Cosgrave also writes that when creating No.5, Coco said to the perfumer that she wanted her scent to be an original blend of an array of floral notes, ‘I am an artisan, so I want a perfume that is composed- a paradox.’ No.5 was composed of rose, jasmine, ylang-ylang and sandalwood. An entire room in the exhibition is dedicated to the fragrance; industrial sized metallic wells, each filled with the individual ingredients of the perfume, miraculously open up bubbling and smoking like a beautiful cauldron, releasing a fusion of scents into the room.


When asked what name to give her new fragrance, Chanel replied; 'We will let this sample number five keep the name it has already- it will bring it good luck.' Chanel also presented her couture collections on the fifth day of the month, though the source of her superstition is disputed, she believed that the number 5 brought her luck. The Totem Room explores Chanel’s codes, symbols and icons created by Coco and continued by current creative director, Karl Langerfeld.

Upstairs, visitors are again plunged into a dramatic darkness. Suspenseful, almost eerie music pervades the rooms while the number of burly guards in black suits multiplies. Lagerfeld creates an atmosphere of exclusiveness and anticipation to present his stunning haute couture dresses and an exquisite diamond jewellery collection.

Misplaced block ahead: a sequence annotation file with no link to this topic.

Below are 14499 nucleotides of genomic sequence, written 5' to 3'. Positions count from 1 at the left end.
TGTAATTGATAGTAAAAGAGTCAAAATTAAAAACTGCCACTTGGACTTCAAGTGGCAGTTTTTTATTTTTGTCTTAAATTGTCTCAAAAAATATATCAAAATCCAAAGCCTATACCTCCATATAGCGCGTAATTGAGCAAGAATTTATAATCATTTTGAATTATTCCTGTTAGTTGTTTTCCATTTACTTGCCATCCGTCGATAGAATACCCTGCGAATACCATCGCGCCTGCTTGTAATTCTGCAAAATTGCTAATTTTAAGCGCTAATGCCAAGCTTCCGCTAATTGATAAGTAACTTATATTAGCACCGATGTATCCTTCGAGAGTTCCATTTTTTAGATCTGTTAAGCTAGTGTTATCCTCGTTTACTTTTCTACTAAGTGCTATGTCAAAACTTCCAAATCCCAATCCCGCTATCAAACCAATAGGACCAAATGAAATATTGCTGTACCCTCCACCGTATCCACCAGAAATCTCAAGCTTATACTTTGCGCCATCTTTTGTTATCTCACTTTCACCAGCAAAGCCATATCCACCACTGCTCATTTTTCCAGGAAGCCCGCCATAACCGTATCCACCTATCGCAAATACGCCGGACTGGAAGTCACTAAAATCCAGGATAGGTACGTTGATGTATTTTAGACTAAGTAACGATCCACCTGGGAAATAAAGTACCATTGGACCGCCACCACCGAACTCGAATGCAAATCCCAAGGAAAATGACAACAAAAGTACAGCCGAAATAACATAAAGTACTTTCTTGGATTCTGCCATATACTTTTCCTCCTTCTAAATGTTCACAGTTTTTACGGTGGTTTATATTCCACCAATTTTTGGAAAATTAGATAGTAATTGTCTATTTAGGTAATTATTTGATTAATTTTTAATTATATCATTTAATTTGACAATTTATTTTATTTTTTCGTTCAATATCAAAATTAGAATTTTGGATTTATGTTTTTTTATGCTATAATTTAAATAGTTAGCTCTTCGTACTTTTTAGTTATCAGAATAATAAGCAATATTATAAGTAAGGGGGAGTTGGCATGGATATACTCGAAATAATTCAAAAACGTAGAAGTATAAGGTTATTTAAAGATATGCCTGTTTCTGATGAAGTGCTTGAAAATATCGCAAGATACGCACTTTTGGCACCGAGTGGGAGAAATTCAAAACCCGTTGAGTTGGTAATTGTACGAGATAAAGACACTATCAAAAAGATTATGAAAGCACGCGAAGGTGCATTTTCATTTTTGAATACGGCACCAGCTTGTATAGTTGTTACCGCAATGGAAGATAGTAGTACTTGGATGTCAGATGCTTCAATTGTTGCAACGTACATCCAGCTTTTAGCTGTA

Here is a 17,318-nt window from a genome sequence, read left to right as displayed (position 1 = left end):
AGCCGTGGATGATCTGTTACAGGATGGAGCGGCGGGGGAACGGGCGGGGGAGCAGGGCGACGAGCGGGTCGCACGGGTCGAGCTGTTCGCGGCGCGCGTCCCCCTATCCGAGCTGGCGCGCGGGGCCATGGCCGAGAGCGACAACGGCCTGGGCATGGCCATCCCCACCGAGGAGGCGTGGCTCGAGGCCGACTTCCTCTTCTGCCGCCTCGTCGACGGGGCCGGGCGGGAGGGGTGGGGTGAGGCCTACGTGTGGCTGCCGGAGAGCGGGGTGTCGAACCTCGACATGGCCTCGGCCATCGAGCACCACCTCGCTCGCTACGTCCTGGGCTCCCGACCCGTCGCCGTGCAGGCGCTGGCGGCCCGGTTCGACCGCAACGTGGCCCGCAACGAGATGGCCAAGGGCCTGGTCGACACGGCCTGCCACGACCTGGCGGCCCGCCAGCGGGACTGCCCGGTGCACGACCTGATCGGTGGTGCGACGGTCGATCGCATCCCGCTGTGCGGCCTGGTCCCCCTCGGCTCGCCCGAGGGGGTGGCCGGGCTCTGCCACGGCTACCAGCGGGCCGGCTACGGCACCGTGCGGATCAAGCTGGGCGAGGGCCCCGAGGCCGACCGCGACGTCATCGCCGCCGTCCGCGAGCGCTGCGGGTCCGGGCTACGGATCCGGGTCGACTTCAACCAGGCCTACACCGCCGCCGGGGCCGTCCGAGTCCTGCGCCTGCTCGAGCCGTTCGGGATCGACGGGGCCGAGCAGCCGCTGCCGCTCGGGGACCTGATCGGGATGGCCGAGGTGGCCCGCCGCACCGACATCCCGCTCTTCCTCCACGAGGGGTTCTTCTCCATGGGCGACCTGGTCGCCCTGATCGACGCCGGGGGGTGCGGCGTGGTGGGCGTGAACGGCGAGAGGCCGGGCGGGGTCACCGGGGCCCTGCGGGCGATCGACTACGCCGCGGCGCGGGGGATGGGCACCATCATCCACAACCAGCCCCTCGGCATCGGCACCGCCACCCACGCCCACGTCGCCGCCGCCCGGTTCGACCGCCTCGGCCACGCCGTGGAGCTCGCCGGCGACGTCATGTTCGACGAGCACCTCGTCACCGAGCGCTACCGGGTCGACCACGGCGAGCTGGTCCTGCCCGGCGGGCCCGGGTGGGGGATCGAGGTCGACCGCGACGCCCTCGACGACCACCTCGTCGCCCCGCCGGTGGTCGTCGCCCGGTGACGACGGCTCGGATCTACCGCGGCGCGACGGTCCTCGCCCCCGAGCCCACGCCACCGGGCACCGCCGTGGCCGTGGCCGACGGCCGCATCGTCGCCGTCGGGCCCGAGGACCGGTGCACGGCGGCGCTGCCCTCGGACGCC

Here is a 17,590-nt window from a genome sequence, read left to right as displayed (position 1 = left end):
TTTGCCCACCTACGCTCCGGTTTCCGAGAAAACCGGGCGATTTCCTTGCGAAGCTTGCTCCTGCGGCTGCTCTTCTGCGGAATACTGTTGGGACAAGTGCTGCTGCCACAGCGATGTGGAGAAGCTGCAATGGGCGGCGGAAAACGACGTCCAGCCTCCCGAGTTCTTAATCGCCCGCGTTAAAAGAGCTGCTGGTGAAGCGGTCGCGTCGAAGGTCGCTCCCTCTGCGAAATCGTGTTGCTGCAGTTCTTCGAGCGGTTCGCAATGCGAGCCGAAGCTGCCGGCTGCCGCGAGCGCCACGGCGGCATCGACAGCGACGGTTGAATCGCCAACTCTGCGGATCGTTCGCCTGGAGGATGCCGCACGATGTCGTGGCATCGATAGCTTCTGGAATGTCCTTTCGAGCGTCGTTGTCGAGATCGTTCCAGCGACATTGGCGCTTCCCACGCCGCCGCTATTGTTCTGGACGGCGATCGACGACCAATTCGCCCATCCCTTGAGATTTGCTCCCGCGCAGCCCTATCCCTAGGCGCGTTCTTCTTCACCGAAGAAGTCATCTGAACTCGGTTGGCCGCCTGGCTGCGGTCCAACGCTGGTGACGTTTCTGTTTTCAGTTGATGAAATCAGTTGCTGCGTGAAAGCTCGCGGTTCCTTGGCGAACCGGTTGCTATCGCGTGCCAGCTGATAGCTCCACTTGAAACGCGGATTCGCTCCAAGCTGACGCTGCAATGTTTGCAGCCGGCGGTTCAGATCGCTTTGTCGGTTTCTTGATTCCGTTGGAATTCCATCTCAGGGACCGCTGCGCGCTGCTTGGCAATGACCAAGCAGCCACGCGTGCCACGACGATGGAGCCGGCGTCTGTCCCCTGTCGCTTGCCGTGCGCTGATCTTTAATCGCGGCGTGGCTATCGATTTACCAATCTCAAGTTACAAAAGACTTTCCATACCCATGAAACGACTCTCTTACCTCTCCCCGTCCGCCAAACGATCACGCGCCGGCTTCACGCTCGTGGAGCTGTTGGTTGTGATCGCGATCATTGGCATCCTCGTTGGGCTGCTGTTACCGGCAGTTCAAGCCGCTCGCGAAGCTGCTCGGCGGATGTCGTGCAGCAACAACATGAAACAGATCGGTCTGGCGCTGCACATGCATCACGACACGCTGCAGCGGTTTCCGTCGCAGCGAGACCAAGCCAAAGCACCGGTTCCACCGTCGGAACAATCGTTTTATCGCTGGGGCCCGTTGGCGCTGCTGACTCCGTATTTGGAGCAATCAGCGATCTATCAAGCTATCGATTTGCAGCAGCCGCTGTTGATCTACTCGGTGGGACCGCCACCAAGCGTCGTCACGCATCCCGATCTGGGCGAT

Beaming down into an otherwise pitch-black room is a constellation of the most beautiful black and gold evening dresses. The dresses are place on mannequins which glow within as a hang suspended on bright poles of light. This striking display allows visitors to see the delicate embroidery and craftsmanship of these sublime haute couture pieces.


Displayed in the room opposite the dresses, are the jewels. Re-editions of the High Jewellery 'Bijoux de Diamants' collection designed by Coco in 1932 but here on display for the first time, captivate visitors who are directed by the guards to walk anti-clockwise around the magnetic display.  

The jewels are displayed on mannequins, each dressed as one of the high-status gamblers at Chanel’s most recent casino themed couture show. The jewellery collection was set to be displayed in London in 1931 however it was prevented from being shown due to strict British custom regulations. 83 years later it is finally unveiled, accompanied by photographs of Chanel’s women of today, including; Keira Knightly, Vanessa Paradis, Lily-Rose Depp and Lara Stone.


The exhibition concludes with a room showing a short film made by Lagerfeld where he meets with the ghost of Coco Chanel, played by Geraldine Chaplin. In a confrontational conversation about his work Coco asks Langerfeld, "What do you think you are doing?" to which he replied, "I am keeping you alive." As well as exploring the life and inspirations of the founder, the exhibition presents the codes, symbols and icons of Chanel which form the DNA of Lagerfelds exquisite creations today.


It’s an enticing journey through the House’s creativity; both inspiring and playfully engaging with its use of technology and delights upon the senses.

There is still one week left to see the Mademoiselle Privé, free exhibition which is showing at the Saatchi Gallery in London until 1st November.

You can find Vogue on Coco Chanel by Bronwyn Cosgrave on Amazon here